Crepe Myrtles with Aphids? It’s a “Sticky Situation”.
I was inspired to write this blog after a number of emails and queries about what many of us in the garden biz politely refer to as “Honey Dew”. Honey Dew is basically a kinder term for the sugar laden Aphid “leavings”, or the many other terms one could use for the sappy mess that falls from Crepe Myrtles when they are under attack from Aphids. The problem then becomes how do we prevent them, and when we cannot, how do we treat them?
This is one of those chicken or the egg scenarios where there are a couple of reasons why our glorious Crepe Myrtles succumb to these little devils. One is that the species you purchased was not a fungal resistant variety and may be more vulnerable, the other is that the plant is stressed from environmental issues such as systemic fungus, diseases, drought or transplant. Chemical use such as weed and feed is also a negative factor in my years of consultation. The plant becomes vulnerable to pests because much like nature in general, the predator preys on the weak. When your plants are stressed, they are more vulnerable to attack so paying close attention to stressed plants and counter-attacking in a timely manner is important for you and the plant.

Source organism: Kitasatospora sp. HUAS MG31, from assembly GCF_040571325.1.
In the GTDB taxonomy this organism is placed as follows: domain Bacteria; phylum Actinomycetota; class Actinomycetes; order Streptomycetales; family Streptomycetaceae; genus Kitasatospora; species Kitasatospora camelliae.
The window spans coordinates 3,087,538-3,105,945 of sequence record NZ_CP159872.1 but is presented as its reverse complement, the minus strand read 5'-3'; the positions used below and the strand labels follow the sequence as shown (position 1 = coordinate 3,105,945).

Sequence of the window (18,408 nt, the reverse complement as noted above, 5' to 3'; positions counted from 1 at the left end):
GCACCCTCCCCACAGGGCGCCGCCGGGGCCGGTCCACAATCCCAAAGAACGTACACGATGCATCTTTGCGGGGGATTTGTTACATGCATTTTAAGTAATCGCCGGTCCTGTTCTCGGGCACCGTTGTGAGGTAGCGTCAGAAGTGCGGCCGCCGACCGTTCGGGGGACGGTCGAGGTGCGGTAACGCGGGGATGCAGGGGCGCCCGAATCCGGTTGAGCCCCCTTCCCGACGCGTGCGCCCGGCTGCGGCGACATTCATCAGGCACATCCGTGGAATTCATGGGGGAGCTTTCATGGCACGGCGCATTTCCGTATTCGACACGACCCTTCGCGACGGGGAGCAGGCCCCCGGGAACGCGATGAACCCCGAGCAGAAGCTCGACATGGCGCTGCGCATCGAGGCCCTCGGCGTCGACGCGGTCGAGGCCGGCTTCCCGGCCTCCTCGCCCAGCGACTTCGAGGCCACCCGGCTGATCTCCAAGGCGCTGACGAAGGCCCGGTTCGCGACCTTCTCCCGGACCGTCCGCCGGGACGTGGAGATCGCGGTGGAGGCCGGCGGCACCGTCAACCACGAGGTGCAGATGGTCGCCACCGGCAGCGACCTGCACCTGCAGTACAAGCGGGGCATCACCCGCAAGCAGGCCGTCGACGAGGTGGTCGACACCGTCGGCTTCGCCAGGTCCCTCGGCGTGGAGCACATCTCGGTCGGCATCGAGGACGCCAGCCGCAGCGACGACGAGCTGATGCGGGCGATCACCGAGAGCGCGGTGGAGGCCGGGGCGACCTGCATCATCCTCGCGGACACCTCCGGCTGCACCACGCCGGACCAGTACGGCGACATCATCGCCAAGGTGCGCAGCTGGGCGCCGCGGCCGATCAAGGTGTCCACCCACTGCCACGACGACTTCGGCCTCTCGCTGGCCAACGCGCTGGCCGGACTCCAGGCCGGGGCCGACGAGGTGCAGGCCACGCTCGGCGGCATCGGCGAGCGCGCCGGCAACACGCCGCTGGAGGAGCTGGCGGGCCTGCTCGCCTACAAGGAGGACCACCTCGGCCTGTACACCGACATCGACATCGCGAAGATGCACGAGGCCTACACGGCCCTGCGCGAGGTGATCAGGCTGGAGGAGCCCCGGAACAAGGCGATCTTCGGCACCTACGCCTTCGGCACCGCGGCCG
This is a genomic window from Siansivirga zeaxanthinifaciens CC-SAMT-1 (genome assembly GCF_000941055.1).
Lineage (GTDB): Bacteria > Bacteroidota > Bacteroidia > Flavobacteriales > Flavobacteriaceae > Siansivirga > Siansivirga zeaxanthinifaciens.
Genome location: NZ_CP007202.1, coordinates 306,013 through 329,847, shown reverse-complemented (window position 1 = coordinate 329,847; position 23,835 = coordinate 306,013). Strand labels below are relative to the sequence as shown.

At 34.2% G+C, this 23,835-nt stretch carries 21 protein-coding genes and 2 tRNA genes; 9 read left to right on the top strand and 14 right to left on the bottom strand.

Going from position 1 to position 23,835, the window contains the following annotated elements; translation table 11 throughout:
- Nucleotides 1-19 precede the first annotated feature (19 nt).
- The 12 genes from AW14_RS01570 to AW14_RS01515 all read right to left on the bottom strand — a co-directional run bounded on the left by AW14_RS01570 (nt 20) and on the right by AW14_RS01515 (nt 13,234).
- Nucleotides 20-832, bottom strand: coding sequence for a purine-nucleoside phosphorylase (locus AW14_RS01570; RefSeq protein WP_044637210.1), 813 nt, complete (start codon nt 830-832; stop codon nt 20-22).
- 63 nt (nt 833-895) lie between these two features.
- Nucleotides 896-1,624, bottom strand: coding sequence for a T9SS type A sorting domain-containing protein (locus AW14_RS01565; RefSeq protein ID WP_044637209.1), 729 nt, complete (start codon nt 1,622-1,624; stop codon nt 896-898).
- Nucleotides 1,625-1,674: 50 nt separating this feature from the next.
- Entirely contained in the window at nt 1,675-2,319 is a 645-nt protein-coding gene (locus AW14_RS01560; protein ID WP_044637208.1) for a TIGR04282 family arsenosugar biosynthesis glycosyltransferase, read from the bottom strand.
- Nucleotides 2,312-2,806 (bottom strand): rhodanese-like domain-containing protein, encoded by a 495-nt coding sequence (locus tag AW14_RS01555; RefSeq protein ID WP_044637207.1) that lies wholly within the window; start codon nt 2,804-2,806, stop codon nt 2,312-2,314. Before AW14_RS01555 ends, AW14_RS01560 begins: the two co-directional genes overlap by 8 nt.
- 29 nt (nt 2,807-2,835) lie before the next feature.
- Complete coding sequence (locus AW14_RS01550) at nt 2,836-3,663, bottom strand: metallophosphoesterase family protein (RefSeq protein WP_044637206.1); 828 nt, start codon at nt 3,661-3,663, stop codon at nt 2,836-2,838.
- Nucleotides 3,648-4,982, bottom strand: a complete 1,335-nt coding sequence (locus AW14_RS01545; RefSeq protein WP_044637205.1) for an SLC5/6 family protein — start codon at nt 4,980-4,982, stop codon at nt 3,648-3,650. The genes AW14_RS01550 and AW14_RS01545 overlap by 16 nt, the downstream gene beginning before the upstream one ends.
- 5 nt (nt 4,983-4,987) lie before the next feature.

The second reason is from a heavy pest infestation year which can be brought on by weather factors, in a particularly a mild winter followed by a wet and humid spring. Both lead to additional problems for the plant and for the gardener. Too much rain weakens native and adapted plants and bugs are like bully’s on the playground, they seek the weak. So if your Crepe is sad, let’s talk about how we can get it in good shape for the summer and see how we can rid you of your sticky shoe soles and “dewy” showers.